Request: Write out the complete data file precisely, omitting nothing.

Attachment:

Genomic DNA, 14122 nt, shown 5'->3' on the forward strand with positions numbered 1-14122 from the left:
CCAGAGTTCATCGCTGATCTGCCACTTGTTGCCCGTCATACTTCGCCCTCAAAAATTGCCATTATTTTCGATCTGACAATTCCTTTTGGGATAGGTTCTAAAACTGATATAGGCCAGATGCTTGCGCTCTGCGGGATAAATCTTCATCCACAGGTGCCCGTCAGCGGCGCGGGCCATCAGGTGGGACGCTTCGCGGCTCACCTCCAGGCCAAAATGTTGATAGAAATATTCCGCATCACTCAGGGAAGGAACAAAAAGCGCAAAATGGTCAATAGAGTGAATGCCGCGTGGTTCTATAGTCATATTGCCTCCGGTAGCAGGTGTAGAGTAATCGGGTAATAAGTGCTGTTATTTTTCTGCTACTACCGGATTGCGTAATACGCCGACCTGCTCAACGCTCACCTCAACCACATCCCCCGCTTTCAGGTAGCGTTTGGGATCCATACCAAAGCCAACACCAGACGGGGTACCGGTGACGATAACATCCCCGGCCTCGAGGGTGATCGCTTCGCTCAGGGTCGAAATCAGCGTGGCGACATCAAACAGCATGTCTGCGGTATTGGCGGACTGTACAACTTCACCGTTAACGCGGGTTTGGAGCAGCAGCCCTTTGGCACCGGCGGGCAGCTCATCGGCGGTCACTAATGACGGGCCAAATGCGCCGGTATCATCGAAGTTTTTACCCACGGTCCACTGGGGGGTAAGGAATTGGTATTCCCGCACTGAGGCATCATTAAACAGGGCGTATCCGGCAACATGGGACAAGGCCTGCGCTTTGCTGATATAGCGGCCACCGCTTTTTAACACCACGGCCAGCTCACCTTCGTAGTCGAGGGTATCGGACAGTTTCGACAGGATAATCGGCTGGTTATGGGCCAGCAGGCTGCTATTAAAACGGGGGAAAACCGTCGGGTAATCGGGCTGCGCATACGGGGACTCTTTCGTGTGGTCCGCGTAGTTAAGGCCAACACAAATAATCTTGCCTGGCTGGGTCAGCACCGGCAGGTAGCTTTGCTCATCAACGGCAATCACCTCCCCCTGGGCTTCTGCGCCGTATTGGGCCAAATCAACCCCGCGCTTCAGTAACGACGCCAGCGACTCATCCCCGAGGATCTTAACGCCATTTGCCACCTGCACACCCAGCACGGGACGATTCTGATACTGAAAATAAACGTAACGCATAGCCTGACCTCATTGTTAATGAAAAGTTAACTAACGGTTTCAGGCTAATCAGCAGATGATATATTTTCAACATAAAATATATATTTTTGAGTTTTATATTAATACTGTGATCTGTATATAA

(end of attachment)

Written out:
Genomic DNA, 14122 nt, shown 5'->3' on the forward strand with positions numbered 1-14122 from the left:
CCAGAGTTCATCGCTGATCTGCCACTTGTTGCCCGTCATACTTCGCCCTCAAAAATTGCCATTATTTTCGATCTGACAATTCCTTTTGGGATAGGTTCTAAAACTGATATAGGCCAGATGCTTGCGCTCTGCGGGATAAATCTTCATCCACAGGTGCCCGTCAGCGGCGCGGGCCATCAGGTGGGACGCTTCGCGGCTCACCTCCAGGCCAAAATGTTGATAGAAATATTCCGCATCACTCAGGGAAGGAACAAAAAGCGCAAAATGGTCAATAGAGTGAATGCCGCGTGGTTCTATAGTCATATTGCCTCCGGTAGCAGGTGTAGAGTAATCGGGTAATAAGTGCTGTTATTTTTCTGCTACTACCGGATTGCGTAATACGCCGACCTGCTCAACGCTCACCTCAACCACATCCCCCGCTTTCAGGTAGCGTTTGGGATCCATACCAAAGCCAACACCAGACGGGGTACCGGTGACGATAACATCCCCGGCCTCGAGGGTGATCGCTTCGCTCAGGGTCGAAATCAGCGTGGCGACATCAAACAGCATGTCTGCGGTATTGGCGGACTGTACAACTTCACCGTTAACGCGGGTTTGGAGCAGCAGCCCTTTGGCACCGGCGGGCAGCTCATCGGCGGTCACTAATGACGGGCCAAATGCGCCGGTATCATCGAAGTTTTTACCCACGGTCCACTGGGGGGTAAGGAATTGGTATTCCCGCACTGAGGCATCATTAAACAGGGCGTATCCGGCAACATGGGACAAGGCCTGCGCTTTGCTGATATAGCGGCCACCGCTTTTTAACACCACGGCCAGCTCACCTTCGTAGTCGAGGGTATCGGACAGTTTCGACAGGATAATCGGCTGGTTATGGGCCAGCAGGCTGCTATTAAAACGGGGGAAAACCGTCGGGTAATCGGGCTGCGCATACGGGGACTCTTTCGTGTGGTCCGCGTAGTTAAGGCCAACACAAATAATCTTGCCTGGCTGGGTCAGCACCGGCAGGTAGCTTTGCTCATCAACGGCAATCACCTCCCCCTGGGCTTCTGCGCCGTATTGGGCCAAATCAACCCCGCGCTTCAGTAACGACGCCAGCGACTCATCCCCGAGGATCTTAACGCCATTTGCCACCTGCACACCCAGCACGGGACGATTCTGATACTGAAAATAAACGTAACGCATAGCCTGACCTCATTGTTAATGAAAAGTTAACTAACGGTTTCAGGCTAATCAGCAGATGATATATTTTCAACATAAAATATATATTTTTGAGTTTTATATTAATACTGTGATCTGTATATAA